Thursday, March 01, 2007

Spelling Motivation

The problem with most educational tools that are designed to help your spelling is that that they simply don’t have enough violence in them. We recently bought the spelling game Bookworm Adventures, and I am happy to report that they have addressed this glaring deficiency. In Bookworm, you are given 16 random letters, and when you correctly spell a word, the nerdy hero bookworm gets to whack some nasty monster into submission. If that isn’t motivation to spell a really long, cool word, I don’t know what is.

In all seriousness, I was initially appalled that spelling was being reduced to violence in this way. Why can’t they give flowers to the monster, and have his malicious facade melt into a nice butterfly or a happy smiley guy? I suppose no one would buy the game if it were that wussy.

Worse yet, this game is addictive, and even, dare I say it, family friendly. Our nice Mennonite family often gathers around the computer in the evening, shouting out helpful suggestions for the longest possible word we can spell, to inflict the maximum amount of firepower on the evil monster. And worse yet, our kids are becoming pretty good spellers because of it.


The thing is, it is perfectly fine to slay specters or seven headed hydras that will kill you (or your little alter ego of a computer nerd bookworm). Seven headed hydras are, as far as I know, completely evil, and that of God does not shine within them. The problem, though, is that there are no seven headed hydras in the real world. Just messy, complicated human beings, all of whom are flawed and yet retain some redeemable quality somewhere, a place in their soul where God can shine a light and start healing. All too often, and especially since 9/11, I’ve seen too many people unable to differentiate between evil hydras and, say, Muslims, or Immigrants, or Americans.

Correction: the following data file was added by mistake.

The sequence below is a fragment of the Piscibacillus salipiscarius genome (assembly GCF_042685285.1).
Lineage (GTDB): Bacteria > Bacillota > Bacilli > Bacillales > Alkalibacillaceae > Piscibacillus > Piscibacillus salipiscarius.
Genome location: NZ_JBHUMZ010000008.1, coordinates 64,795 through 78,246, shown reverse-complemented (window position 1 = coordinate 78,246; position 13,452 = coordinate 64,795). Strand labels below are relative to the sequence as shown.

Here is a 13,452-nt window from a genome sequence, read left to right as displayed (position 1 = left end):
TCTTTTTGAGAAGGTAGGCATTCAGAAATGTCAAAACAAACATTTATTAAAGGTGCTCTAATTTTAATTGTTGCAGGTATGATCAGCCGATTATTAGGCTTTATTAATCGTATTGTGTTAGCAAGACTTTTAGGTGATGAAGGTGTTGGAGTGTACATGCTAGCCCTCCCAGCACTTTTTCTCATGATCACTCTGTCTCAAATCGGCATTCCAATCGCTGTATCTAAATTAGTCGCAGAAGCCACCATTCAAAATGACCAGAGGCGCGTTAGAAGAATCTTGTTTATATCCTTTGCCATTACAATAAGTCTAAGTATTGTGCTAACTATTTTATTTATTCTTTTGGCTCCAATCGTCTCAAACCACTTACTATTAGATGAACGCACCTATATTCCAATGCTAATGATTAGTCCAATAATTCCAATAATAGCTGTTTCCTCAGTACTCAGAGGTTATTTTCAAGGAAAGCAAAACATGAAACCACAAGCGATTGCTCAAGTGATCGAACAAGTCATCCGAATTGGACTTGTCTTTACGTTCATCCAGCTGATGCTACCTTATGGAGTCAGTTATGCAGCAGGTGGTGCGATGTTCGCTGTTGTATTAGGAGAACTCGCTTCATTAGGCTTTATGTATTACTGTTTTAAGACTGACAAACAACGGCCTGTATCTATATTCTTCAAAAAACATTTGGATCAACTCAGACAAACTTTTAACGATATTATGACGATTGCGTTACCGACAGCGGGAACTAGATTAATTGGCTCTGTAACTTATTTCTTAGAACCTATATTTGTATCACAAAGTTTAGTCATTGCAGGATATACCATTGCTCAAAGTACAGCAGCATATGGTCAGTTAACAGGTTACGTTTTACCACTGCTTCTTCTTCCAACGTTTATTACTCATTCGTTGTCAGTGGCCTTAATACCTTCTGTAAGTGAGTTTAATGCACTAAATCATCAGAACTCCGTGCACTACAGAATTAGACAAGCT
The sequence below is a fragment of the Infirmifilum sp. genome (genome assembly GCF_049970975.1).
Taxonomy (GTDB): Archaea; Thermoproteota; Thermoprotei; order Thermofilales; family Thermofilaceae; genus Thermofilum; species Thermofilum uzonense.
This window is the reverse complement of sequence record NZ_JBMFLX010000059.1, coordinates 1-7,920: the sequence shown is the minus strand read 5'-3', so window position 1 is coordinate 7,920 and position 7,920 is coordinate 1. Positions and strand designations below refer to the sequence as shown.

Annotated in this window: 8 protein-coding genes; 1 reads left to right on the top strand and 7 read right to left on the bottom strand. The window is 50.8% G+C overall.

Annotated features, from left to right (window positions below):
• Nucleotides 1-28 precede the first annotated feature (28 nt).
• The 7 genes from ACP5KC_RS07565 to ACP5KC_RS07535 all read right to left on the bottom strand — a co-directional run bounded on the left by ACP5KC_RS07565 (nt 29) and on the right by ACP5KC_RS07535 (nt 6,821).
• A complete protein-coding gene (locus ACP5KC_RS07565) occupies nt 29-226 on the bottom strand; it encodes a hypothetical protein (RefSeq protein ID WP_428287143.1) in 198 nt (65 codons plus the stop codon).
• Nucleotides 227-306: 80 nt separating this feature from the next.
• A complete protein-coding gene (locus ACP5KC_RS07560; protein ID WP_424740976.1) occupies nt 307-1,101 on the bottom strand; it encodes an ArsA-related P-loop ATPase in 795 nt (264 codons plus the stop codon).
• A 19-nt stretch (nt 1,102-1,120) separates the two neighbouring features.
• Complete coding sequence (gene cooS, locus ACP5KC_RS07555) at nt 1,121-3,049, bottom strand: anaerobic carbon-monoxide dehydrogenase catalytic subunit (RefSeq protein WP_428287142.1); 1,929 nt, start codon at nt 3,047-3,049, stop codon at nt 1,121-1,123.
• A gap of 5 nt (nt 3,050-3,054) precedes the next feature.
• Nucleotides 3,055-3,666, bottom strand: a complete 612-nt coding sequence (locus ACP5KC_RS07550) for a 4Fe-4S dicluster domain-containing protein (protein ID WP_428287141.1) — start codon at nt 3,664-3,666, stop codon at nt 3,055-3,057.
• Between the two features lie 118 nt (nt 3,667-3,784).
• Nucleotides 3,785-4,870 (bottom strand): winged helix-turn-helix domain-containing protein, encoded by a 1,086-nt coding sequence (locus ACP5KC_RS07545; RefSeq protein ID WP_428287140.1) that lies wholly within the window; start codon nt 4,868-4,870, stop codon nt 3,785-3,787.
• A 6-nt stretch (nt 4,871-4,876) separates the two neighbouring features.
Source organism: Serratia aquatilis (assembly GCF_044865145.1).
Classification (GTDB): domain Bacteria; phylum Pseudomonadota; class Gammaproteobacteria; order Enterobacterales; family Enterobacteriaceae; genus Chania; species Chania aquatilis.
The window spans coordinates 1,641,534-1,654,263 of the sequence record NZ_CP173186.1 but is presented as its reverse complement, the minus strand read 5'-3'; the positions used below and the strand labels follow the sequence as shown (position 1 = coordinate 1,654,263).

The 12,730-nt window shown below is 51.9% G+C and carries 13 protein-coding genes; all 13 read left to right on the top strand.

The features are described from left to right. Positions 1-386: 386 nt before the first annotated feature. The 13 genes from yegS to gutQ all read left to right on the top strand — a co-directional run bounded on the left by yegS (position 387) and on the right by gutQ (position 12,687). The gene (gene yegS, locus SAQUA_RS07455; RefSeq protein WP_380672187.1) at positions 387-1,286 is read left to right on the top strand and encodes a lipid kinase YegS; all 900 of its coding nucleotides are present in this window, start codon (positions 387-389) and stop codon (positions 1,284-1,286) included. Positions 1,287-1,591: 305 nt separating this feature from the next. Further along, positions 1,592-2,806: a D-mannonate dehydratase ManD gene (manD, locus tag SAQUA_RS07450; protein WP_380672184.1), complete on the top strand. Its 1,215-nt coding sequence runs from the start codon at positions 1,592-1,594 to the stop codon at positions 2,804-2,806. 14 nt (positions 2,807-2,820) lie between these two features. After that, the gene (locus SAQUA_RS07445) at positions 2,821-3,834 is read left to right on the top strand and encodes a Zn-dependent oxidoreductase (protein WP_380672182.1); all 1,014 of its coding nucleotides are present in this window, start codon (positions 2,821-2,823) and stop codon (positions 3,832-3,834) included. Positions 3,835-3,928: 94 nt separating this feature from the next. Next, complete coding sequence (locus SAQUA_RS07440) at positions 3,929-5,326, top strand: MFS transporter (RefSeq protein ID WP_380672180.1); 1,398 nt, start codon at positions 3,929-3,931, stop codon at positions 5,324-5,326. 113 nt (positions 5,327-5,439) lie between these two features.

5 comments:

Anonymous said...

Well, at least it's not "Typing of the Dead", although you know that's coming next

snarkbutt said...

Give the monster flowers?!? Unless that's a prelude to making sweet love to the monster (another issue that parents are squeamish about), I'm falling asleep just imagining such a game.

Maybe the worm could give the monster ritalin, which makes him sit obediently in a chair.

Dan S said...

The whole ritalin thing would only be interesting to gamers if it were administered via dart gun or dart cannon.

Fingtree said...

This country is enamored with war and violence. We embrace the history of the war's fought since our inception. Violence in one form or another seems to catch people's attention. This day and age of instant gratification, instant justice, instant cures (ritalin), instant this and that, the attention span of the people have diminished. I guess one bright spot to note of this game you mentioned is; We learn to be violent or to kill intellectually. As opposed to primitive violence born of ignorance.

Anonymous said...

I used to play a version of Bookworm online -- the only violence involved was that the tiles burned up when you connected them to form a word. (It wasn't exactly the same version that you're talking about -- there was no monster -- but I recognized the bookworm character.) I guess setting Scrabble tiles on fire wasn't cool enough for today's kids.